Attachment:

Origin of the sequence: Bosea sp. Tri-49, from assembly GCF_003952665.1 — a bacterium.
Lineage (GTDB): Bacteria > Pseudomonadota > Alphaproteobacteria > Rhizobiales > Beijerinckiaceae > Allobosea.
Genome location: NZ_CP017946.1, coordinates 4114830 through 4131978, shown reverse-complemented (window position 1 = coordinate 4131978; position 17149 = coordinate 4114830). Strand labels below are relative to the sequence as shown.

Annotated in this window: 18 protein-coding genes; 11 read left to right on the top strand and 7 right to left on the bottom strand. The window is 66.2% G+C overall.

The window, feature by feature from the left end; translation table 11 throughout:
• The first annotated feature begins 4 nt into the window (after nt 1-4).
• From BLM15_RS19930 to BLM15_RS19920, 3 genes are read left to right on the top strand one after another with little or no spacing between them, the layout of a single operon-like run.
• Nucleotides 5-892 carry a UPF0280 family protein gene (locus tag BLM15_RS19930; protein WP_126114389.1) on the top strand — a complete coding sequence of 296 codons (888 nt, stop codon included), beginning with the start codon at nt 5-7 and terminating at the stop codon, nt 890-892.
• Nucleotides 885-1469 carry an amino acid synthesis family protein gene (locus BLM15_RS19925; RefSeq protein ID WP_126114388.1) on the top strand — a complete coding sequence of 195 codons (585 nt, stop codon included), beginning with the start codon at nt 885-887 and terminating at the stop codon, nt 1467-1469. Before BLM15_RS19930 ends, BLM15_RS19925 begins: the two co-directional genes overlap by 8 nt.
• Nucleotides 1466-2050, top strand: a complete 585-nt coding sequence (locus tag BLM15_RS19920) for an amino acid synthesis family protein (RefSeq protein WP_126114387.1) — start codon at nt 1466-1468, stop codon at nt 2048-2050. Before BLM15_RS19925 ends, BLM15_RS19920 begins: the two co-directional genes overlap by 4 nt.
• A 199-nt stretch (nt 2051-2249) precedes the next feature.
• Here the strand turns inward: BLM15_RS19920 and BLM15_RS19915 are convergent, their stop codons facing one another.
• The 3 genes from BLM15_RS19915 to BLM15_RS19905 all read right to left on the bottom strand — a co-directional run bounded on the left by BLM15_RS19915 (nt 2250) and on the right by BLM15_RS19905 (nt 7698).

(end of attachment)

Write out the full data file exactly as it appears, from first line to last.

Origin of the sequence: Bosea sp. Tri-49, from assembly GCF_003952665.1 — a bacterium.
Lineage (GTDB): Bacteria > Pseudomonadota > Alphaproteobacteria > Rhizobiales > Beijerinckiaceae > Allobosea.
Genome location: NZ_CP017946.1, coordinates 4114830 through 4131978, shown reverse-complemented (window position 1 = coordinate 4131978; position 17149 = coordinate 4114830). Strand labels below are relative to the sequence as shown.

Annotated in this window: 18 protein-coding genes; 11 read left to right on the top strand and 7 right to left on the bottom strand. The window is 66.2% G+C overall.

The window, feature by feature from the left end; translation table 11 throughout:
• The first annotated feature begins 4 nt into the window (after nt 1-4).
• From BLM15_RS19930 to BLM15_RS19920, 3 genes are read left to right on the top strand one after another with little or no spacing between them, the layout of a single operon-like run.
• Nucleotides 5-892 carry a UPF0280 family protein gene (locus tag BLM15_RS19930; protein WP_126114389.1) on the top strand — a complete coding sequence of 296 codons (888 nt, stop codon included), beginning with the start codon at nt 5-7 and terminating at the stop codon, nt 890-892.
• Nucleotides 885-1469 carry an amino acid synthesis family protein gene (locus BLM15_RS19925; RefSeq protein ID WP_126114388.1) on the top strand — a complete coding sequence of 195 codons (585 nt, stop codon included), beginning with the start codon at nt 885-887 and terminating at the stop codon, nt 1467-1469. Before BLM15_RS19930 ends, BLM15_RS19925 begins: the two co-directional genes overlap by 8 nt.
• Nucleotides 1466-2050, top strand: a complete 585-nt coding sequence (locus tag BLM15_RS19920) for an amino acid synthesis family protein (RefSeq protein WP_126114387.1) — start codon at nt 1466-1468, stop codon at nt 2048-2050. Before BLM15_RS19925 ends, BLM15_RS19920 begins: the two co-directional genes overlap by 4 nt.
• A 199-nt stretch (nt 2051-2249) precedes the next feature.
• Here the strand turns inward: BLM15_RS19920 and BLM15_RS19915 are convergent, their stop codons facing one another.
• The 3 genes from BLM15_RS19915 to BLM15_RS19905 all read right to left on the bottom strand — a co-directional run bounded on the left by BLM15_RS19915 (nt 2250) and on the right by BLM15_RS19905 (nt 7698).